The Pipeline Still Leaks and More Than You Think: A Status Report on Gender Diversity in Biomedical Engineering
Author(s)Chesler, Naomi C.; Barabino, Gilda; Bhatia, Sangeeta N.; Richards-Kortum, Rebecca
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While the percentage of women in biomedical engineering is higher than in many other technical fields, it is far from being in proportion to the US population. The decrease in the proportion of women and underrepresented minorities in biomedical engineering from the bachelors to the masters to the doctoral levels is evidence of a still leaky pipeline in our discipline. In addition, the percentage of women faculty members at the assistant, associate and full professor levels remain disappointingly low even after years of improved recruitment of women into biomedical engineering at the undergraduate level. Worse, the percentage of women graduating with undergraduate degrees in biomedical engineering has been decreasing nationwide for the most recent three year span for which national data are available. Increasing diversity in biomedical engineering is predicted to have significant research and educational benefits. The barriers to women's success in biomedical engineering and strategies for overcoming these obstacles—and fixing the leaks in the pipeline—are reviewed.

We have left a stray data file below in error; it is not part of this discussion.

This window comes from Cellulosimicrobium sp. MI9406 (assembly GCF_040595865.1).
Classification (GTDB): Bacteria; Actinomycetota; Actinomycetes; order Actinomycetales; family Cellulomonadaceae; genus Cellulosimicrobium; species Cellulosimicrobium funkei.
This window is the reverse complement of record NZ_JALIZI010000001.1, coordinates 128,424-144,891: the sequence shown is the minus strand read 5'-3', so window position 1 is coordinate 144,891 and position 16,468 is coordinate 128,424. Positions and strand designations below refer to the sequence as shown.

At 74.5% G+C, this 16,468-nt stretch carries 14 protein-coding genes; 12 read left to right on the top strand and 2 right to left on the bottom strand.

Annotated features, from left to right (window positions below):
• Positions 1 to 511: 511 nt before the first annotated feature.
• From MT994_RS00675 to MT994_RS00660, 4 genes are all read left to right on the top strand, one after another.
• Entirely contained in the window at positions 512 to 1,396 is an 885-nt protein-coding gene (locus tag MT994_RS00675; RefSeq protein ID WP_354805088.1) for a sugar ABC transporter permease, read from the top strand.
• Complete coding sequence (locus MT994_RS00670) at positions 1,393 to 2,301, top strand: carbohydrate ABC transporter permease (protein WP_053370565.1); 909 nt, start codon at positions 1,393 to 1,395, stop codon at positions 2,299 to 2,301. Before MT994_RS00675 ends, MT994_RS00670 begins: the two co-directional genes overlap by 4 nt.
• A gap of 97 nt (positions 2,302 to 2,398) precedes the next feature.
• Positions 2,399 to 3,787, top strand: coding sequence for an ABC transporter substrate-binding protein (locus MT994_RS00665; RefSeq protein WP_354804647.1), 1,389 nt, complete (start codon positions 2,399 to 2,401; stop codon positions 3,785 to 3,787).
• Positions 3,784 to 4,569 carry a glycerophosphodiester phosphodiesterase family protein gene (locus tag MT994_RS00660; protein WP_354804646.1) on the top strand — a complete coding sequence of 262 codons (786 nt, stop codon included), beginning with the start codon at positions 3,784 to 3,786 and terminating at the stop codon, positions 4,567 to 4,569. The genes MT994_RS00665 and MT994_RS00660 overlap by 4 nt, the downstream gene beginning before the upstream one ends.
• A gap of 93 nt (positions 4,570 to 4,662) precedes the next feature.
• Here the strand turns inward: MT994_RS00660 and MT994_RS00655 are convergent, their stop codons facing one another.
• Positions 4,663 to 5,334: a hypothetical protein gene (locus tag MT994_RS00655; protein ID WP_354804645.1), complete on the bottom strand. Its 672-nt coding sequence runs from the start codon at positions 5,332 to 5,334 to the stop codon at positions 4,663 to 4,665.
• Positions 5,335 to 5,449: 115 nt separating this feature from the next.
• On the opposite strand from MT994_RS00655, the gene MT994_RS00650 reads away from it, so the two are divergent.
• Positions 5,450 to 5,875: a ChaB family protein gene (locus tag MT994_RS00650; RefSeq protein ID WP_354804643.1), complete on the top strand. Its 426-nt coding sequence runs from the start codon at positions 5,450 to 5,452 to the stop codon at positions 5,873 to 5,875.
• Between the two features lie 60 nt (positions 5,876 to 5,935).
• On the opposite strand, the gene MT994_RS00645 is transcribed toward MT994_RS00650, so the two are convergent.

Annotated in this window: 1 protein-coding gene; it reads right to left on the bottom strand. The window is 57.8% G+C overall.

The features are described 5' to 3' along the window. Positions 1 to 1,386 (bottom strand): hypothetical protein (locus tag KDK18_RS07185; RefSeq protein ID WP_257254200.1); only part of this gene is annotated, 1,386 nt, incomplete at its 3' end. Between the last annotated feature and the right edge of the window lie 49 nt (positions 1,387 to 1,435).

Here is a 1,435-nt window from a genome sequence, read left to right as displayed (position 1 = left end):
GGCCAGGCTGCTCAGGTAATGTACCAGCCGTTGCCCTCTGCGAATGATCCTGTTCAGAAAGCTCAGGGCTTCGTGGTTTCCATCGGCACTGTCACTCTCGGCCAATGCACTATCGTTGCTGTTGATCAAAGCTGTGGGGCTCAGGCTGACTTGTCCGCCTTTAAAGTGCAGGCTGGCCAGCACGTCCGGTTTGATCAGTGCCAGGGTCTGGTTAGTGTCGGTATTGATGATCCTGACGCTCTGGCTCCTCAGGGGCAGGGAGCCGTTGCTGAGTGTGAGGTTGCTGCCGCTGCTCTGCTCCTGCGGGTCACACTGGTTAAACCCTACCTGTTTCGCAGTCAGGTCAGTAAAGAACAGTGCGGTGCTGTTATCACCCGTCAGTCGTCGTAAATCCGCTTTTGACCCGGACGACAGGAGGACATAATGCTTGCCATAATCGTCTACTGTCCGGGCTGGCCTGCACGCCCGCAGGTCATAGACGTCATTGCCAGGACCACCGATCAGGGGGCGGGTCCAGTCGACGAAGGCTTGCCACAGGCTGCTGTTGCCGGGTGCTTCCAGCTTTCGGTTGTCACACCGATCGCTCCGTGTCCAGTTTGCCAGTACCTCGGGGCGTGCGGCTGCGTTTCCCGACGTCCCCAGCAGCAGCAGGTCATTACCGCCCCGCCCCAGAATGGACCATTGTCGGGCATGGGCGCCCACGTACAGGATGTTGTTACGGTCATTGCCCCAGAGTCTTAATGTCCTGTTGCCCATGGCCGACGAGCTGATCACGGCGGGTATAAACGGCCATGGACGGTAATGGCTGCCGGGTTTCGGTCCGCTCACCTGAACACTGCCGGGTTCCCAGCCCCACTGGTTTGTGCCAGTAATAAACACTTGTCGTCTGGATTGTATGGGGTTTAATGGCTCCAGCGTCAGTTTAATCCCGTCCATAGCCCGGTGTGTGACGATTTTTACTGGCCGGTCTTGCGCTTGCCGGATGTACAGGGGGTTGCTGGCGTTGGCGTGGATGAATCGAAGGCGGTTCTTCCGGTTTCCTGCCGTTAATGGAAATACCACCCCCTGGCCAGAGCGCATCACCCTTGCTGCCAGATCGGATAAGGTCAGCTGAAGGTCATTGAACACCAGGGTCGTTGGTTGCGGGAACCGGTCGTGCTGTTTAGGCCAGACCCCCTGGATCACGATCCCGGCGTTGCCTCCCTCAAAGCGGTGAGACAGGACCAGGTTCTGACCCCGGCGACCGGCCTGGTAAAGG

DepartmentHarvard University--MIT Division of Health Sciences and Technology; Massachusetts Institute of Technology. Department of Electrical Engineering and Computer Science
Annals of Biomedical Engineering
Biomedical Engineering Society
Chesler, Naomi C. et al. "The Pipeline Still Leaks and More Than You Think: A Status Report on Gender Diversity in Biomedical Engineering." Annals of Biomedical Engineering, Feb.(2010) ©2010 Biomedical Engineering Society.
Author's final manuscript